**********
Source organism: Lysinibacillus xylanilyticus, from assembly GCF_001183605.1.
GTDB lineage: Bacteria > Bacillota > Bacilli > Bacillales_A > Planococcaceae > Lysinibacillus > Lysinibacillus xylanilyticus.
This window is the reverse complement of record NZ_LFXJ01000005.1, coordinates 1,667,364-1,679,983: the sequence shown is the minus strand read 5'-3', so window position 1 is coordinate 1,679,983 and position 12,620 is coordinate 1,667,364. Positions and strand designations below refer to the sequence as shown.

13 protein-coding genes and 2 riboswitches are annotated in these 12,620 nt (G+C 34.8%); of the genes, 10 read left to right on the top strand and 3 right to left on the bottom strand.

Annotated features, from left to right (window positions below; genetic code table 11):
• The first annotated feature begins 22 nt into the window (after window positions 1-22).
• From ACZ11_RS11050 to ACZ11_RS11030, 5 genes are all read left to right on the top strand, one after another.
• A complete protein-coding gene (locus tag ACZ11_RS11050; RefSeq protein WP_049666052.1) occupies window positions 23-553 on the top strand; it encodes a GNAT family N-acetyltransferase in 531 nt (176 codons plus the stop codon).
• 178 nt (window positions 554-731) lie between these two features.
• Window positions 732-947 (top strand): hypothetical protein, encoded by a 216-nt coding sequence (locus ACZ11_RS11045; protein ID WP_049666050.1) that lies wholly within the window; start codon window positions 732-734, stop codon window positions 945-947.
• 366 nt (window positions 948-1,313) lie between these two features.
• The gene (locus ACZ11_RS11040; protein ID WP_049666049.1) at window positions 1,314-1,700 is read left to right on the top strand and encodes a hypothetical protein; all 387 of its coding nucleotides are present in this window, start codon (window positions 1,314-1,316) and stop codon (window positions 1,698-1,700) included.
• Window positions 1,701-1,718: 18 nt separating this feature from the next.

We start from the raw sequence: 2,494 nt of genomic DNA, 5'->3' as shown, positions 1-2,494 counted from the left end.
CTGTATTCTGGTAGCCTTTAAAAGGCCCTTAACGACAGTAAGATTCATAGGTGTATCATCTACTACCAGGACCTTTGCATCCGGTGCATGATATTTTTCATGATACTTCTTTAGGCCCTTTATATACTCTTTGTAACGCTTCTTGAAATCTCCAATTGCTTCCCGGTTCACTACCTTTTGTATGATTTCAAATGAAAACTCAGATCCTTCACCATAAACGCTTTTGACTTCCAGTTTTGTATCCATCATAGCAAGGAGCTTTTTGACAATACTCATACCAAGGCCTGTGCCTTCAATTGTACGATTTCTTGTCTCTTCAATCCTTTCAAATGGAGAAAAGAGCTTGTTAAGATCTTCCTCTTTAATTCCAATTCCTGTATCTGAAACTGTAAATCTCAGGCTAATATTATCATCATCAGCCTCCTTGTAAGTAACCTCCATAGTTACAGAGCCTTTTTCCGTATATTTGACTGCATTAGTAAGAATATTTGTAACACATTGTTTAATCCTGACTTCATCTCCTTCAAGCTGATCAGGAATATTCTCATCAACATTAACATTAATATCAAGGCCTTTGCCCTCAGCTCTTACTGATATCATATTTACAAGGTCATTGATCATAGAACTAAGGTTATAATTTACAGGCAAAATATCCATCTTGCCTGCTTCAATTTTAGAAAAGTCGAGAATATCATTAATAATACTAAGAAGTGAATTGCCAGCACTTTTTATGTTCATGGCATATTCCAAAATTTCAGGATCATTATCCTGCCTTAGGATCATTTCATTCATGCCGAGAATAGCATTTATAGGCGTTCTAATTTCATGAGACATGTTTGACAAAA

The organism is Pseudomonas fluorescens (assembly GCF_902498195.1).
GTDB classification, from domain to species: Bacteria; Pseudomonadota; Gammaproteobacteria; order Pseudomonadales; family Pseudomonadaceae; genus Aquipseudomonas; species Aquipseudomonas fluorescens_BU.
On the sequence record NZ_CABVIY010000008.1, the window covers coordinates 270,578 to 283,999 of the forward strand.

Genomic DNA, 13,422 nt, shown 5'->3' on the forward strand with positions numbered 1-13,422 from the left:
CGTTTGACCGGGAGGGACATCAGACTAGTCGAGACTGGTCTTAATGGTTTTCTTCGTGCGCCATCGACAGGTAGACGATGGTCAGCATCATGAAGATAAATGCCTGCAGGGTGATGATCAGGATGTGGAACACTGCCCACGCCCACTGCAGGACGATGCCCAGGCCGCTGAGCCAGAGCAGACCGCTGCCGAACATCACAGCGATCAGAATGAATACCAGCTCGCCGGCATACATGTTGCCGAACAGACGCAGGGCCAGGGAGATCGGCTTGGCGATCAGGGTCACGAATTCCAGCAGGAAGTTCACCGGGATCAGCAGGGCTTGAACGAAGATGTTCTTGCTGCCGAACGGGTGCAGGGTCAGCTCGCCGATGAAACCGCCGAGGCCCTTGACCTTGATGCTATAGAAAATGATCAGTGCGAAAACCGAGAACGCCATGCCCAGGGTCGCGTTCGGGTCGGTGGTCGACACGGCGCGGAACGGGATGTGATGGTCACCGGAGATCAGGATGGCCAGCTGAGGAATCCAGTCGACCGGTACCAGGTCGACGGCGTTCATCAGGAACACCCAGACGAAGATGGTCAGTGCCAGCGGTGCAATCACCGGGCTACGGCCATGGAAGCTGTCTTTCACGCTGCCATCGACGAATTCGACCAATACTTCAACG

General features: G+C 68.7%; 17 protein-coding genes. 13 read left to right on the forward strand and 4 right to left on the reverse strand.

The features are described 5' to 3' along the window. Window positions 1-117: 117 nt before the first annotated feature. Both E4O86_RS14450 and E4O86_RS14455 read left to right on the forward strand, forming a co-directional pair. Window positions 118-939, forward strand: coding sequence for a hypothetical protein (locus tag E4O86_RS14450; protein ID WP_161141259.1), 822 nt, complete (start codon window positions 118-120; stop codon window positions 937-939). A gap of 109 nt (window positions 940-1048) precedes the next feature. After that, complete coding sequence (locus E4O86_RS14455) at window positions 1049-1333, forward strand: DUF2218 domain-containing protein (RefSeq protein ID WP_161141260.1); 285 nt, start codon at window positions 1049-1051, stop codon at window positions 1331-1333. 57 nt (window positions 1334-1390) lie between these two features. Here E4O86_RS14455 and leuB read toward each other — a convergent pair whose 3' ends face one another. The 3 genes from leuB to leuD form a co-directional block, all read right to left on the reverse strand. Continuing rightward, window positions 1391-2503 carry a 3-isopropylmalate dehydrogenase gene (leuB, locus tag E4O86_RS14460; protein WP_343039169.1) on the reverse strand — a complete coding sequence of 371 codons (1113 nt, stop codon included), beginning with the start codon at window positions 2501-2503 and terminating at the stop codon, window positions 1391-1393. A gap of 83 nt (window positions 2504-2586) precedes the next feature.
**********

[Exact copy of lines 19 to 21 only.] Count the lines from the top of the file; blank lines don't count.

Genomic DNA, 13,422 nt, shown 5'->3' on the forward strand with positions numbered 1-13,422 from the left:
CGTTTGACCGGGAGGGACATCAGACTAGTCGAGACTGGTCTTAATGGTTTTCTTCGTGCGCCATCGACAGGTAGACGATGGTCAGCATCATGAAGATAAATGCCTGCAGGGTGATGATCAGGATGTGGAACACTGCCCACGCCCACTGCAGGACGATGCCCAGGCCGCTGAGCCAGAGCAGACCGCTGCCGAACATCACAGCGATCAGAATGAATACCAGCTCGCCGGCATACATGTTGCCGAACAGACGCAGGGCCAGGGAGATCGGCTTGGCGATCAGGGTCACGAATTCCAGCAGGAAGTTCACCGGGATCAGCAGGGCTTGAACGAAGATGTTCTTGCTGCCGAACGGGTGCAGGGTCAGCTCGCCGATGAAACCGCCGAGGCCCTTGACCTTGATGCTATAGAAAATGATCAGTGCGAAAACCGAGAACGCCATGCCCAGGGTCGCGTTCGGGTCGGTGGTCGACACGGCGCGGAACGGGATGTGATGGTCACCGGAGATCAGGATGGCCAGCTGAGGAATCCAGTCGACCGGTACCAGGTCGACGGCGTTCATCAGGAACACCCAGACGAAGATGGTCAGTGCCAGCGGTGCAATCACCGGGCTACGGCCATGGAAGCTGTCTTTCACGCTGCCATCGACGAATTCGACCAATACTTCAACG

General features: G+C 68.7%; 17 protein-coding genes. 13 read left to right on the forward strand and 4 right to left on the reverse strand.